Republicans will get their first chance to grill FBI Director James Comey when he appears before Congress on Thursday to explain his decision not to recommend criminal charges against Democrat Hillary Clinton over her use of private email servers.
The hearing at 10 a.m. will be the first time Comey has taken questions publicly since his announcement on Tuesday that the FBI found nothing in its investigation of Clinton's mishandling of classified emails while she was secretary of state that should lead to criminal prosecution.
U.S. Attorney General Loretta Lynch said on Wednesday she accepted the Federal Bureau of Investigation's recommendation and had closed the case. But the issue has cast a cloud over Clinton's Democratic presidential campaign for the Nov. 8 election and raised questions among voters about her honesty and trustworthiness.
Republican House of Representatives Speaker Paul Ryan said lawmakers would be investigating whether they could take action over Clinton's email practices. Comey will testify before the House Oversight Committee.
Lynch will appear at a separate hearing next Tuesday.
Comey said on Tuesday that 110 classified emails passed through Clinton's servers, which were not kept on a secure government server. He rebuked the presumptive Democratic presidential nominee for "extremely careless" handling of classified information but said no reasonable prosecutor would charge her or her staff criminally.
The Clinton campaign said it was pleased at the FBI's announcement and called the Republican-led call for Comey's hearing a "taxpayer-funded sham of an inquiry" intended to hurt Clinton politically.
The Oversight Committee is chaired by Republican U.S. Representative Jason Chaffetz, known for his persistent questioning of Obama administration officials.
Comey, a Republican who was appointed by Democratic President Barack Obama and also served in the administration of former Republican President George W. Bush, has built a reputation as a straight shooter who does not bend to pressure from either party.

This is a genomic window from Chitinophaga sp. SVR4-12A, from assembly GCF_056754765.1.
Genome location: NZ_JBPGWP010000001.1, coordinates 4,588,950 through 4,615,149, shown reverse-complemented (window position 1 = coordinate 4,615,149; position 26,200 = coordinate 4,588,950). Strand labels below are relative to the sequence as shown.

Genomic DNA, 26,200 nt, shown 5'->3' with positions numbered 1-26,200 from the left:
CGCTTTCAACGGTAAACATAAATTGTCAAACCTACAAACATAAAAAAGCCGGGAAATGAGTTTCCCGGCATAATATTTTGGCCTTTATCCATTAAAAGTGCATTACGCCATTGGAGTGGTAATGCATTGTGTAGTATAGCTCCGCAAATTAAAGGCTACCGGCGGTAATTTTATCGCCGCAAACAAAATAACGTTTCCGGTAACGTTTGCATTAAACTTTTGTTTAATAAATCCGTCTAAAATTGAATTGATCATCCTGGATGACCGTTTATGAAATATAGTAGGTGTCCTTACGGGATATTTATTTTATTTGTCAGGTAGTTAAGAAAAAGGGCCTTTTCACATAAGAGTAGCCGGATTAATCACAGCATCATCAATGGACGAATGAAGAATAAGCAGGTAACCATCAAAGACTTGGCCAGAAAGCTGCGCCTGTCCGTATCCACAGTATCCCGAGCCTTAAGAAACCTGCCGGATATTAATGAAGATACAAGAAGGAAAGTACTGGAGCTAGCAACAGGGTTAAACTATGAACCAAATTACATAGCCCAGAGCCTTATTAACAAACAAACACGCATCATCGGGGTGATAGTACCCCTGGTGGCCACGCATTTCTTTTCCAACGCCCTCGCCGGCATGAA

He has differed sharply with the Obama administration, most recently over gun control and whether high-profile police brutality cases had inhibited law enforcement from stopping crime.
Questions over the propriety of Clinton's use of unauthorized email servers in her Chappaqua, New York, home during her time as secretary of state have raised questions about her judgment from all sides of the political spectrum.
Despite clinching the Democratic presidential nomination, Clinton can expect a further onslaught of attacks from presumptive Republican presidential nominee Donald Trump, who has accused her of playing by a different set of rules from the American public.
"Hillary Clinton can't keep her emails safe, and you know what, folks, she sure as hell can't keep our country safe," Trump told a recent rally in Raleigh, North Carolina, charging that the investigation was "rigged" in Clinton's favor.
Comey left the door open for other actions in the case, including downgrading security clearances for anyone who mishandles classified information as Clinton and her staff did.
Ryan said Congress would decide whether it could impose such penalties.
"I think it's the least we can do, given how she was so reckless in handling classified material and sending classified information on insecure servers," Ryan told reporters on Wednesday.
White House spokesman Josh Earnest told reporters he had faith that Comey would protect the independence of the FBI's investigation even as he was probed by Congress, noting Obama administration officials had kept their cool even during "the most unfair congressional inquiries."